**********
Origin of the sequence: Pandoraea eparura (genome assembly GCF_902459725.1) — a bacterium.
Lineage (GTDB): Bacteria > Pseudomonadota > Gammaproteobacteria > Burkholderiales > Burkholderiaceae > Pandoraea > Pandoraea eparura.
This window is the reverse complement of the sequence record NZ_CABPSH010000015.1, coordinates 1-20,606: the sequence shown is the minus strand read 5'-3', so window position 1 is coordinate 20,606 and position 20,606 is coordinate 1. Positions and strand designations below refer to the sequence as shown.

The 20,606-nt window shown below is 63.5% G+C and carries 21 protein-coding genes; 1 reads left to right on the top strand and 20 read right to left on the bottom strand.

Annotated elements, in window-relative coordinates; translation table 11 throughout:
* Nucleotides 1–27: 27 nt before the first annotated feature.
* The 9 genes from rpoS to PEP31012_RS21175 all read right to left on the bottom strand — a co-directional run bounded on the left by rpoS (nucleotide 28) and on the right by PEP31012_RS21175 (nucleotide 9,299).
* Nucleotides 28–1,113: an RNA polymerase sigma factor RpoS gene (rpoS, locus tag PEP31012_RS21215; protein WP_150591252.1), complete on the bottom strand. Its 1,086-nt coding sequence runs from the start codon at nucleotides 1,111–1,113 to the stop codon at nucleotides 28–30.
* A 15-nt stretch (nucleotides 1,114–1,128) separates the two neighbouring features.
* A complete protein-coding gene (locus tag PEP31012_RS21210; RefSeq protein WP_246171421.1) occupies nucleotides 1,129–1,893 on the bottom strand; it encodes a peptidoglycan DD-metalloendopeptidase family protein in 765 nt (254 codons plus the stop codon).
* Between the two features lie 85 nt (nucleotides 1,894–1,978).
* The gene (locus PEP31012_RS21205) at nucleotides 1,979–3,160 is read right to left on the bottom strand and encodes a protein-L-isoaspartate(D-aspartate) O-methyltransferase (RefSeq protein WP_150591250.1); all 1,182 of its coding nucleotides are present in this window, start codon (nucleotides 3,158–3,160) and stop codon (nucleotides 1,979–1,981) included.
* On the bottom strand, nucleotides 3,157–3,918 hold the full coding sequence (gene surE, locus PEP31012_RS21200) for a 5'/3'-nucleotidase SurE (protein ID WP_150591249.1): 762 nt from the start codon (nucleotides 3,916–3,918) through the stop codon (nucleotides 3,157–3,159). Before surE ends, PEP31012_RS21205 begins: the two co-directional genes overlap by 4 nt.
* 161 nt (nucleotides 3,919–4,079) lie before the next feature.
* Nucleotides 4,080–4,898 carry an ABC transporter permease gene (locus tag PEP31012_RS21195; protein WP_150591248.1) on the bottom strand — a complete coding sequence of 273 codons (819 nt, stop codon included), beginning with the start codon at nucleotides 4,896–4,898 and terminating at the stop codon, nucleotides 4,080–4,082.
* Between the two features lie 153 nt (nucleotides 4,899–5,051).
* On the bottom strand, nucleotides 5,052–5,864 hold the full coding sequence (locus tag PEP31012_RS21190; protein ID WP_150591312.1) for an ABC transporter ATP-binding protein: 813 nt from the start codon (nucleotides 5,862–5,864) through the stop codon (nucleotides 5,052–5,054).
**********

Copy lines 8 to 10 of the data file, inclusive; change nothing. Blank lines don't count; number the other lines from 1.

* Nucleotides 28–1,113: an RNA polymerase sigma factor RpoS gene (rpoS, locus tag PEP31012_RS21215; protein WP_150591252.1), complete on the bottom strand. Its 1,086-nt coding sequence runs from the start codon at nucleotides 1,111–1,113 to the stop codon at nucleotides 28–30.
* A 15-nt stretch (nucleotides 1,114–1,128) separates the two neighbouring features.
* A complete protein-coding gene (locus tag PEP31012_RS21210; RefSeq protein WP_246171421.1) occupies nucleotides 1,129–1,893 on the bottom strand; it encodes a peptidoglycan DD-metalloendopeptidase family protein in 765 nt (254 codons plus the stop codon).